Chinese immigrants in New Zealand: A case of educational optimism?

by Yuriko Otsuka

New Zealand is not only known for sheep and agriculture, but it is also known as a country which has a lot of immigrants. The population of New Zealand was about 4,252,277 people in 2010, and in that, the Chinese immigrants were about 85,477 people, which placed them as second among the immigrant nationalities in New Zealand (Peoplemovin, 2010). I stayed in New Zealand for a year since I had an opportunity to study abroad, and when I interacted with my Chinese friends, they told me about their life in China. Their parents had high expectation of their child’s grades, and told me that one of the reasons they came to New Zealand as an exchange student is to avoid the pressures from their parents; especially their mother. Chinese mothers, parents are way strict compared to ordinary Japanese moms and dads.

Tiffany (2007) indicated the reason why Chinese parents encourage their children’s education even though they are out of their home country by saying, high achievement and university degree will eventually lead their child to have a good job, and having a good job “represent the access to financial, professional and life success”. From that we could see that Chinese parents are really strict to their children’s education because they think it is good for their child in the long run. In “Chinese immigrants children’s first year of schooling: an investigation of Chinese immigrant parents’ perspective”, Li (as cited in Tiffany, 2007) said that “Although these [Chinese] families have resided in the new country for several years, they still connect themselves to their motherland and indigenous Chinese cultural values”. These ideas and actions make people call the Chinese mothers “tiger moms”, being strict in order for their children to have high academic achievement.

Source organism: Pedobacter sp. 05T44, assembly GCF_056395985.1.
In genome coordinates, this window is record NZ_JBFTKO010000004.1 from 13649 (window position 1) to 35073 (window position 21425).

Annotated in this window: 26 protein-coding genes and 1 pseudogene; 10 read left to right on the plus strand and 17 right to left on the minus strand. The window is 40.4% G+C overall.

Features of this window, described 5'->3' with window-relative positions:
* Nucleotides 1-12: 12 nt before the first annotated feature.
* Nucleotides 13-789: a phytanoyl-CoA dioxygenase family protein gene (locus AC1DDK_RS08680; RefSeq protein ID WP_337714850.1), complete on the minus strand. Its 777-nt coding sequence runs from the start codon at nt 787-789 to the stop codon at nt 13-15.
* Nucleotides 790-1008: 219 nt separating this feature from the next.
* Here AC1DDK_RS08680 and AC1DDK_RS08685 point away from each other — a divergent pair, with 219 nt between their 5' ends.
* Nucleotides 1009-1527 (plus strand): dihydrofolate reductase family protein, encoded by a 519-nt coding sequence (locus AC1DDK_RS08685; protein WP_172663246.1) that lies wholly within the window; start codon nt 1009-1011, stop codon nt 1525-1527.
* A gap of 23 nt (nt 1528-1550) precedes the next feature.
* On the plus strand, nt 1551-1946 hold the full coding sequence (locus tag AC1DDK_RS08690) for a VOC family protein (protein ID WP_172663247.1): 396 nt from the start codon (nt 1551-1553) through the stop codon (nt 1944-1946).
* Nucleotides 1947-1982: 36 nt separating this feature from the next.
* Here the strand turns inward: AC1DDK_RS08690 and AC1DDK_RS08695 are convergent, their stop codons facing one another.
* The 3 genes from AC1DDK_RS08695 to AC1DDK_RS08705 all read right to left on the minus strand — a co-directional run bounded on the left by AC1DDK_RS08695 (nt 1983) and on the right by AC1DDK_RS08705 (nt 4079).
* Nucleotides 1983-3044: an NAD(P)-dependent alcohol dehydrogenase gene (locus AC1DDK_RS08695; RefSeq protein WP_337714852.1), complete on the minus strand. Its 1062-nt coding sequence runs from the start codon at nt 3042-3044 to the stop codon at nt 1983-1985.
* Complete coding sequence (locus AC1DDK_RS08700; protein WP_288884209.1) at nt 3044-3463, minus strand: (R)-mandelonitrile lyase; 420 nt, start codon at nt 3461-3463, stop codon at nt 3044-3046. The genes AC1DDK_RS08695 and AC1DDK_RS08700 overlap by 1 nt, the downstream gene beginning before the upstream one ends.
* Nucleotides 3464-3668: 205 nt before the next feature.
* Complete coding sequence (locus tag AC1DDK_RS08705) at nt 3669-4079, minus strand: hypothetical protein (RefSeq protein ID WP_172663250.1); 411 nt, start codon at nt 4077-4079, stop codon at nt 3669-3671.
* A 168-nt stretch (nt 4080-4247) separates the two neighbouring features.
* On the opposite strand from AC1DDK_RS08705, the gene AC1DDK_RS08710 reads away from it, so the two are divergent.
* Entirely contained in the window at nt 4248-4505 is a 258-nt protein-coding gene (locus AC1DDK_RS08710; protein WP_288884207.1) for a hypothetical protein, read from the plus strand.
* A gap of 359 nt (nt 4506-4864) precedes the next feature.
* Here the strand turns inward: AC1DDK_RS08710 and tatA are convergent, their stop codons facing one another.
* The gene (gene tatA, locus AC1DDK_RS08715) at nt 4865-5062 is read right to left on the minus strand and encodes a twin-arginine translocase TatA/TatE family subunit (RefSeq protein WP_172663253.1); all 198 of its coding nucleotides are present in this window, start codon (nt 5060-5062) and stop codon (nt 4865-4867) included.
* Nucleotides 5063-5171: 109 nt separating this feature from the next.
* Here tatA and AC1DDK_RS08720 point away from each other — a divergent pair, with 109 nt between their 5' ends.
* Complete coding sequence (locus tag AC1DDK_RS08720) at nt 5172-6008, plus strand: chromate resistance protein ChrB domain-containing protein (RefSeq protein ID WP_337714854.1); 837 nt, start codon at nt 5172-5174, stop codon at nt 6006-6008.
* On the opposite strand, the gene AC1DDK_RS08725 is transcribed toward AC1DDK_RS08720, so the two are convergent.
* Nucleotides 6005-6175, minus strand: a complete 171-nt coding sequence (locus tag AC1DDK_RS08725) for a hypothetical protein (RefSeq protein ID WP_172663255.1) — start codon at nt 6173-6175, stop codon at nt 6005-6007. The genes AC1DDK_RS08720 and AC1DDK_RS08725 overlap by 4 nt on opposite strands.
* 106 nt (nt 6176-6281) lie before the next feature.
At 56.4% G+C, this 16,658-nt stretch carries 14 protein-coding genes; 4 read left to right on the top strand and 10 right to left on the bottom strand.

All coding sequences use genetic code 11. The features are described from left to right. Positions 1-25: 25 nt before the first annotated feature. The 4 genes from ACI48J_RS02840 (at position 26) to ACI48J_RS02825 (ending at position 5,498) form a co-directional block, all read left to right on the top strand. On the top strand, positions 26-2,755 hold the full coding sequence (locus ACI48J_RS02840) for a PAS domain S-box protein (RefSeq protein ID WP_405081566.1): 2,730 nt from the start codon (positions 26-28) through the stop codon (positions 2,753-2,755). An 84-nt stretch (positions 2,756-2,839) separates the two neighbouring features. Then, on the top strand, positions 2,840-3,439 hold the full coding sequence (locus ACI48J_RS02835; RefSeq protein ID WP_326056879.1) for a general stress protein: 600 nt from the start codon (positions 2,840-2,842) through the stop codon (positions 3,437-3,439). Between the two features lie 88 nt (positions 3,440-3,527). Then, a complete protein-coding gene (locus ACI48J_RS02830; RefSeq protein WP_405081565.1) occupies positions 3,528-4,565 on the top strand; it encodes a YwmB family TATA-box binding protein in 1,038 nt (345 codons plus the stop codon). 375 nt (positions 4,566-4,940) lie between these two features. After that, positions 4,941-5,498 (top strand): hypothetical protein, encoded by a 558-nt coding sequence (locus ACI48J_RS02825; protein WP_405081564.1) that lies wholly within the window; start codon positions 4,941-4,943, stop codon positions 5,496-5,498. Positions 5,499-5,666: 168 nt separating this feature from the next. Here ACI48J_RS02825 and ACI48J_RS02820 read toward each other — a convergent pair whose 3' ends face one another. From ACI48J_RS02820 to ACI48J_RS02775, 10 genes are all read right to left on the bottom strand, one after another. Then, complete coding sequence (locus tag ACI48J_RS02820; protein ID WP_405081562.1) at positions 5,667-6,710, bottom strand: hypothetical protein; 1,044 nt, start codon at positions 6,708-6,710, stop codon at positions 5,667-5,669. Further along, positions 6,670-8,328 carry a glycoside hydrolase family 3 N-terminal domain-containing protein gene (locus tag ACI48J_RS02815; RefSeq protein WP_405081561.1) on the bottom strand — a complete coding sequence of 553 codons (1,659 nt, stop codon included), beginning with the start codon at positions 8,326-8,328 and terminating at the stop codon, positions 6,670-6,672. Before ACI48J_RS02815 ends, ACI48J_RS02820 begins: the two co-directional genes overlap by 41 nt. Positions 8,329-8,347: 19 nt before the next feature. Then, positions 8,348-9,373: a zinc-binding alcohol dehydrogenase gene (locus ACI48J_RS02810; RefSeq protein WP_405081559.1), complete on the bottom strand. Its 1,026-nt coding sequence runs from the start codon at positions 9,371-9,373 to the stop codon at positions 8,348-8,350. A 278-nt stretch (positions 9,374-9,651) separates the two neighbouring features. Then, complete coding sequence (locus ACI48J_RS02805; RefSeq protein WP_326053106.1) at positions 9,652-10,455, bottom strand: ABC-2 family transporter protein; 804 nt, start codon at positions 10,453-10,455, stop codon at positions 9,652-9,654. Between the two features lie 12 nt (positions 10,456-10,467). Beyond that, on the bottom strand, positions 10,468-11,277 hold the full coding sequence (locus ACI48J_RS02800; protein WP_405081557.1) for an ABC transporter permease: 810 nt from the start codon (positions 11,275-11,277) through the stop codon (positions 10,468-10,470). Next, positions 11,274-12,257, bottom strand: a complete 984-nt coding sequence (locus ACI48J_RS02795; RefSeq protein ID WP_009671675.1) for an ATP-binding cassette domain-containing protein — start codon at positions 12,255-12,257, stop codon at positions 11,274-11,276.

Considering about tiger moms, people may think becoming like them will enhance their child’s academic achievement, due to the results of Chinese immigrants ranking at the top in the classes in New Zealand. However, we should know that being strict and encouraging children do not mean that the child will achieve high academic scores. Colleen (as cited in Heather and Lois, n.d.) find that 87% of the Chinese students had high expectation towards getting good grades from their parents in New Zealand. However, only 37% said they are achieving their parents’ expectation. From this it is not 100 percent sure whether having a tiger mom is a guarantee of their children to achieve high academic expectation.

Not only having a guarantee of a child having a high academic achievement, but there are some problems of tiger moms in New Zealand. For instance, there is a possibility of a clash between the child and the parent. Similar to the Japanese society, I think the Chinese always makes their child to do work instead of letting them have a break time. I think being in to the slow life in New Zealand may make the Chinese immigrants think whether it is necessary to work this hard? Since I experienced the slow life in New Zealand, I felt like that. Acculturating to the host country will let people know another type of the society where the environment might be the opposite of the motherland. I think it is a good thing to have good grades, and parents to interfere their child’s education. However, interfering too much does not mean that the child will achieve high academic expectations. Furthermore, does not mean that children will become happy by having a tiger mom and achieved high academic expectations.


Kao, Grace, & Marta Tienda. (1995). Optimism and achievement: The educational performance of the immigrant youth. Social Science Quarterly, 76, 4.

Kavan, Heather & Lois Wilkinson. (n.d.). Dialogues with dragons: Assisting Chinese students’ academic achievement. Retrieved from

Peoplemovin. (2010). Migration flows across the world. Retrieved from


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